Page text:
“Have I really been sending mixed messages about when life begins?” Mary asked herself as she drove home from her coworker’s baby shower.
Mary looked at her two kids through the rearview mirror and remembered the “Repeal Roe v. Wade” bumper sticker she had displayed on the back of her minivan. Mary bit her lip and continued to mull over a comment a pro-life friend had made at the shower.
“I wish Christians would stop using ‘parent-to-be’ labels,” Mary’s friend had whispered as a “mommy-to-be” sash was draped over the guest of honor. “It sends such a poor message about life in the womb.”
Mary had never thought of this before. She considered herself to be as pro-life as they come, but she also knew she’d used the terms “mommy-to-be” and “daddy-to-be” at baby showers, gender-reveal parties, and in celebratory comments for ultrasound pictures posted on social media.
Now, she was questioning whether such language squared with her belief that life begins at fertilization.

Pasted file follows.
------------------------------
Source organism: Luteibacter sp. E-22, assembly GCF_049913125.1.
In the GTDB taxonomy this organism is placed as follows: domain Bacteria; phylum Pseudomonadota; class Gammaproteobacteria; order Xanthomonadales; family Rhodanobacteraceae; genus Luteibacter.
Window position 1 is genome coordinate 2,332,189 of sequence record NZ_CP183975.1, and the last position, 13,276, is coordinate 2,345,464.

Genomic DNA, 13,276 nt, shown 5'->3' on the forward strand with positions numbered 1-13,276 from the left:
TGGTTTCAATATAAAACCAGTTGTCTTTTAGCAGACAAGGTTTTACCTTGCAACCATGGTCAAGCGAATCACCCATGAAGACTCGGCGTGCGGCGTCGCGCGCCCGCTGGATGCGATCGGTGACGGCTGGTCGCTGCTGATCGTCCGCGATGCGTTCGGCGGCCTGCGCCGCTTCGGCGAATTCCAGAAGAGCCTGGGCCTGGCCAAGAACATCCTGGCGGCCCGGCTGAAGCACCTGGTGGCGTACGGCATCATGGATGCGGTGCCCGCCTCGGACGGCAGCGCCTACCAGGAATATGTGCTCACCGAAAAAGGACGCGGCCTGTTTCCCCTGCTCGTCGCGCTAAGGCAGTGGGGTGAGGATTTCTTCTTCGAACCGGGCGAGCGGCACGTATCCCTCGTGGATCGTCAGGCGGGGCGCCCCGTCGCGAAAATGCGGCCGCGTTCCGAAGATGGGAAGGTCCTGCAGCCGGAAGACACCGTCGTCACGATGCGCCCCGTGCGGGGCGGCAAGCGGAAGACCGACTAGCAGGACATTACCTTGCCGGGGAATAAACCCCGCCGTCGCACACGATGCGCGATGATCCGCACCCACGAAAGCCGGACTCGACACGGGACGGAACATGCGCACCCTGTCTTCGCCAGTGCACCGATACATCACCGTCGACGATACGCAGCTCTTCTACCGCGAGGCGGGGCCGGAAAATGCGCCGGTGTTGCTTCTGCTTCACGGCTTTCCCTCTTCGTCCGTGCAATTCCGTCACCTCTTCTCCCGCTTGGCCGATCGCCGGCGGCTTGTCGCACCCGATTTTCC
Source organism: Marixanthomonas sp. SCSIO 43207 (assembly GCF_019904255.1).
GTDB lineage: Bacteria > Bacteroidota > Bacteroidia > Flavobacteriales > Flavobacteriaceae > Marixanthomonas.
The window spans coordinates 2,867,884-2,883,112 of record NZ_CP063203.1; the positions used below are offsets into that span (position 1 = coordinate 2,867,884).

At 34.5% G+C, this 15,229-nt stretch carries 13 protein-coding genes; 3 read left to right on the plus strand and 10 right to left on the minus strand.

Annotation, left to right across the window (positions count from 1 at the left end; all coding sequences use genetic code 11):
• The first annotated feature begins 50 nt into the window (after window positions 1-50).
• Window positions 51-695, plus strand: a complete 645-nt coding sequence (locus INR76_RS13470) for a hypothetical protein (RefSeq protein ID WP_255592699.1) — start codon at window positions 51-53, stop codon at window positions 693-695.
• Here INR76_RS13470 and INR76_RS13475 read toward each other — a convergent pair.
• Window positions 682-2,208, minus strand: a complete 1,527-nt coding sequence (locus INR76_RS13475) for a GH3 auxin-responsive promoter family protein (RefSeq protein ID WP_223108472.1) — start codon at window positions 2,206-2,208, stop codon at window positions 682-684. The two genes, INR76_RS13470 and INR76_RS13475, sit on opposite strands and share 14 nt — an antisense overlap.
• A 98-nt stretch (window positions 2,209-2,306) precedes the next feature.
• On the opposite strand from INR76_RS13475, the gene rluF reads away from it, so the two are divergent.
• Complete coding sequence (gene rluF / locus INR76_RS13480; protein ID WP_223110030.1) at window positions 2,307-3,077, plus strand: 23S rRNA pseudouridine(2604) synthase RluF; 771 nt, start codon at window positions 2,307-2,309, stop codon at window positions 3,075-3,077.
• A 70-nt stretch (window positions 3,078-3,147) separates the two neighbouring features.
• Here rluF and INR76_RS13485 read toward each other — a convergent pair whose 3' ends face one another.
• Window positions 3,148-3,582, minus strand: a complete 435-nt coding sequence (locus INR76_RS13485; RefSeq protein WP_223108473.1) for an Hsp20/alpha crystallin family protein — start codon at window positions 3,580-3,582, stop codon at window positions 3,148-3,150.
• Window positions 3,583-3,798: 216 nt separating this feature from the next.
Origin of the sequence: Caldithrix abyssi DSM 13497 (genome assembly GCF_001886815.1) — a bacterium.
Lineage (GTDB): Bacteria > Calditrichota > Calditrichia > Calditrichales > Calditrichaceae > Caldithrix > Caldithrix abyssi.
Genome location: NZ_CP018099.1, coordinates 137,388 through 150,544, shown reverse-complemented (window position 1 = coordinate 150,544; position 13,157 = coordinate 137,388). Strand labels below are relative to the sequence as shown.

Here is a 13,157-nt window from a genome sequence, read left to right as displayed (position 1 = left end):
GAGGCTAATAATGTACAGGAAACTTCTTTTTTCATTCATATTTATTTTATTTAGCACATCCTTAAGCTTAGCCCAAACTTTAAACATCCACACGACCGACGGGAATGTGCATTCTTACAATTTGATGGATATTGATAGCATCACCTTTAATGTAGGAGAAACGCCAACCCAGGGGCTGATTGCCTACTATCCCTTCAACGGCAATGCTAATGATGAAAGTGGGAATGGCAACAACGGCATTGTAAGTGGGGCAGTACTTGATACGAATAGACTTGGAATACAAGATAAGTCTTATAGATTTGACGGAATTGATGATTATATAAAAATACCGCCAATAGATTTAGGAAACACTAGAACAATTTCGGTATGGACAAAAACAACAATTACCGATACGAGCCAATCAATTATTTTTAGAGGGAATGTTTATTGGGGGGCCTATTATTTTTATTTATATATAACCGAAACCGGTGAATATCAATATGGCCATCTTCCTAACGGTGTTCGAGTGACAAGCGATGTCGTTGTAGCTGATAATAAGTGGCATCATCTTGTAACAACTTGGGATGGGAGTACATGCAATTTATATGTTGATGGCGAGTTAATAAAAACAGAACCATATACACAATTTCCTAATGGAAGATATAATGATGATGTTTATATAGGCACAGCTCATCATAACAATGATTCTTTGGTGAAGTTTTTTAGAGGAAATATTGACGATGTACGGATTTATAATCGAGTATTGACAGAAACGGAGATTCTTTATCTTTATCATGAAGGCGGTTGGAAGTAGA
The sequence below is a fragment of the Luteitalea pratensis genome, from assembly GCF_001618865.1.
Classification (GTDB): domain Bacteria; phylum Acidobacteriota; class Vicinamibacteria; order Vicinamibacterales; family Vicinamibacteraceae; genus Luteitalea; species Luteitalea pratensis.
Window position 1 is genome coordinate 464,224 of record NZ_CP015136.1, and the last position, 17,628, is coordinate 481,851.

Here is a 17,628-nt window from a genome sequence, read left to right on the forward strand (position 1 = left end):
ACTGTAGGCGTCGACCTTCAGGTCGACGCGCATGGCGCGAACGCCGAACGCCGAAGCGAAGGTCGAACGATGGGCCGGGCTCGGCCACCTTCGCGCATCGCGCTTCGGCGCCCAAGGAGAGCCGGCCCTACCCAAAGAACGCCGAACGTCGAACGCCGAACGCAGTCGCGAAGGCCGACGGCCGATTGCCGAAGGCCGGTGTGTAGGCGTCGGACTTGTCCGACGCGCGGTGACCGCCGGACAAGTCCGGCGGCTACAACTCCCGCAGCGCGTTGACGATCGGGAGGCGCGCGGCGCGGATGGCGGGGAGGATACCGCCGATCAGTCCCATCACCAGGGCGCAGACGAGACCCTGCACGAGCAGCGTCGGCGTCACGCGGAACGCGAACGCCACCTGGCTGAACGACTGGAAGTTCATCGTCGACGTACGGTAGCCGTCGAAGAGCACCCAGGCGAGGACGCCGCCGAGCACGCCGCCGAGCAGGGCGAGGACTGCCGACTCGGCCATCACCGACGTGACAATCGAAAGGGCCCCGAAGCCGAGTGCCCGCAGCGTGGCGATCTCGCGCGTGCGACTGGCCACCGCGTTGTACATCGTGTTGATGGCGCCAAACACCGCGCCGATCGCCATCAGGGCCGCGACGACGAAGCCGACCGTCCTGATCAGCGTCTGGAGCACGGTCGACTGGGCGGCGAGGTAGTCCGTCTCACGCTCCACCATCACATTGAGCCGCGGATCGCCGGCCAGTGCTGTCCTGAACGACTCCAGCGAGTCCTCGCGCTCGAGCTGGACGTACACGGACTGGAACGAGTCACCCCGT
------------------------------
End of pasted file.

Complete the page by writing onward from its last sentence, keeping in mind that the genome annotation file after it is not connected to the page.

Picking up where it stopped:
“To be” or not “to be?” That’s the question
Mary’s concerns are well-founded. “Parent-to-be” language for expectant families is inconsistent with a worldview that seeks to honor life before birth.
Logic states if a pregnant woman is a “mommy-to-be,” what she is carrying must be a “child-to-be.” And if this were the case, why would pro-lifers be surprised when parents consider aborting someone they’ve been told isn’t yet a person?
Sadly, a “parent-to-be” label communicates that parenthood, and thus personhood, isn’t achieved until after a child’s birth. This message runs counter to a biblically informed ethic that claims life begins at fertilization — a belief grounded in passages such as Psalm 51:5, Isaiah 44:2, Psalm 139:13-14 and Luke 1:41, 44.
Since “mommy-to-be” and “daddy-to-be” language sends a mixed message to the world, those who believe life begins at fertilization may want to retire the terminology. This is especially true considering the ambiguity that overshadows some Americans’ claim to be pro-life.
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Source: Baptist Press